The sole surviving hatchling of the only loggerhead sea turtle nest found in Spain this year has greeted the world for the first time in a new video from the Oceanographic Foundation in Valencia.
The sleepy baby sea turtle, which reportedly weighed only 13 grammes at the time of her birth, is seen making her way through the egg as she cracks open her shell after she was transferred to the foundation’s veterinary clinic along with 30 other eggs or potential hatchlings.
The details were confirmed in a statement Newsflash obtained from the Oceanographic Foundation in the city of Valencia in Spain.
The loggerhead sea turtle (Carreta carreta) eggs were transferred to the clinic after a laying took place on the beaches of Guadamar del Segura in the province of Alicante in Spain, on 26th July, according to the statement.
This was after they were found on the beach by a passer-by who called emergency services which activated the action protocol of the Valencian Community Stranding Network.
The eggs were then taken to the clinic while the hatchling’s mother was placed back in the ocean with the help of a rescue team and a satellite transmitter that tracked its geolocation installed by the Polytechnic University of Valencia.
Only two of the eggs were found to be fertile back in the clinic and only one baby loggerhead sea turtle managed to hatch.
Loggerhead sea turtles are listed as vulnerable by International Union for Conservation of Nature (ICUN).
They can be found in the Mediterranean Sea as well as the Indian, Pacific and Atlantic Ocean while females reportedly come ashore to lay their eggs.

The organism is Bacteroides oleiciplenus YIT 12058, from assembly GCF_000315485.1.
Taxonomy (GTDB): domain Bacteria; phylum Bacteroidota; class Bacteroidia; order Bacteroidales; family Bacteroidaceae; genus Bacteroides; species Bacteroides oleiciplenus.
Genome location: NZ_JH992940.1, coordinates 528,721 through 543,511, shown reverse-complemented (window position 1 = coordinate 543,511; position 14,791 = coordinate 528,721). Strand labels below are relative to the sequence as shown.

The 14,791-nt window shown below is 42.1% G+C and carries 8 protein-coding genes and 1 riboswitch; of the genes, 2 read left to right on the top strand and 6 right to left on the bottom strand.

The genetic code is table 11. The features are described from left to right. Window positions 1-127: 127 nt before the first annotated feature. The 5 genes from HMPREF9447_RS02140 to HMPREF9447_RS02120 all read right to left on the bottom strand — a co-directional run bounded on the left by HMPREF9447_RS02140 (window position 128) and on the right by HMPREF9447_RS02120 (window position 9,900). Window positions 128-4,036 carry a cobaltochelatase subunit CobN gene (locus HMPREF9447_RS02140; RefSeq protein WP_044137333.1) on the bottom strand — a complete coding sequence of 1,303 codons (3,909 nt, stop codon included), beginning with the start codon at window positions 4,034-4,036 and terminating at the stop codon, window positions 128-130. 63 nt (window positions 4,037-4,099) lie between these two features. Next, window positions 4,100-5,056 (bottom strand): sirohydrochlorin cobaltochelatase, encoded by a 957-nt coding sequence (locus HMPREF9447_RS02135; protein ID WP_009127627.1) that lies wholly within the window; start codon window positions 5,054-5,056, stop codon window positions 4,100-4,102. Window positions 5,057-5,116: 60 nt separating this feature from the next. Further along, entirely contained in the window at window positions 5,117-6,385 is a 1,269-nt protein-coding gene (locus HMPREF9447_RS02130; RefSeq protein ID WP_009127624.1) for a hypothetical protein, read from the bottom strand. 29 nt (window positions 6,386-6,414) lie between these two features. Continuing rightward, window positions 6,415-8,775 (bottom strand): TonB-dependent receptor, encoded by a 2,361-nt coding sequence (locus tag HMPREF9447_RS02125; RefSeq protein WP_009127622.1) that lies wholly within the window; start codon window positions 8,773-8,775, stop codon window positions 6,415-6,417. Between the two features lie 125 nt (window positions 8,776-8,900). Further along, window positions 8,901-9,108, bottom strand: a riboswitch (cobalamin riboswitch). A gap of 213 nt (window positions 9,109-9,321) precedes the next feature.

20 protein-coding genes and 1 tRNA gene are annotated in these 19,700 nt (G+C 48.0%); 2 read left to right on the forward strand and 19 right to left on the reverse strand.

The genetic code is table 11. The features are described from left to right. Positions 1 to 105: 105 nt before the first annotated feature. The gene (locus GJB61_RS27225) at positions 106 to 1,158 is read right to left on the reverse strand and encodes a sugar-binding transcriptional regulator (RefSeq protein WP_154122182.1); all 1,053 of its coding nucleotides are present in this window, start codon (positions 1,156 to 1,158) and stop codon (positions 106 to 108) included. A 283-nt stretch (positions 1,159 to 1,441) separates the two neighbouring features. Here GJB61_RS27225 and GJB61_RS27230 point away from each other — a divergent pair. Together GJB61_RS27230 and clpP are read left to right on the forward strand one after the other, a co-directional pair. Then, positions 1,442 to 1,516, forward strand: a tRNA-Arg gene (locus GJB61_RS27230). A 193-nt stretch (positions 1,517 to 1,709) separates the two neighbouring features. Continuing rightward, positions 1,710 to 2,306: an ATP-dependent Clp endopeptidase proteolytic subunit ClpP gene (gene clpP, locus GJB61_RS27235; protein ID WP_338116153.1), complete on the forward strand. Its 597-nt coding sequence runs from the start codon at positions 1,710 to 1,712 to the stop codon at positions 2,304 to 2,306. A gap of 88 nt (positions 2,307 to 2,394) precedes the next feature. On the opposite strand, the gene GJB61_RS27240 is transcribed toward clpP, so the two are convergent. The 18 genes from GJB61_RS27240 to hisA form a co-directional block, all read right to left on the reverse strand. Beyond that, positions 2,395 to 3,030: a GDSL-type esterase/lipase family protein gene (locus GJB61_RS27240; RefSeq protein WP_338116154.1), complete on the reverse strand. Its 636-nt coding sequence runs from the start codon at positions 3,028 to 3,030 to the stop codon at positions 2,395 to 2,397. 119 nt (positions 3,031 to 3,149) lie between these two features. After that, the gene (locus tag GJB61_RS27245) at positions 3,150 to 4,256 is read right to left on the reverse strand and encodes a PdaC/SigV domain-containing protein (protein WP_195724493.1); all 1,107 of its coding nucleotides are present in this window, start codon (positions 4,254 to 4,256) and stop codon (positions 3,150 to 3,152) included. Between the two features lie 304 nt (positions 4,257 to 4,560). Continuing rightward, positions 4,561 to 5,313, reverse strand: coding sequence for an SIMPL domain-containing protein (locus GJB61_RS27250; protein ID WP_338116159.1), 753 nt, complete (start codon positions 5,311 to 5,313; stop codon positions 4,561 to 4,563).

After her birth, the hatchling was placed in a special heated drawer or a hatcher with a bed of sea sand where she will be supplied with food in the form of egg yolks and whites.
She will then be placed in a tank area that has been specially adapted for hatchlings known as the Recovery Centre for Marine Fauna (ARCA del Mar) where she will practice diving and learn other skills.
Nine loggerhead sea turtle populations are currently under the protection of the Endangered Species Act which was created to protect critically endangered species in 1973.
Four of the nine populations are listed as threatened while five are listed as endangered.
The decline in their numbers is due to a low birth rate, the causes of which are still unknown in Guadamar del Segura, despite the fact that several factors have been taken into consideration, including a high number of eggs laid each year along with inexperienced mother loggerhead sea turtles, according to the statement.
The World Wildlife Foundation goes on to state that while loggerhead sea turtles are less likely to be hunted for their meat than other sea turtles, human activities can have a negative effect on their populations while their threats include bycatch, or coming into contact with fishing gear.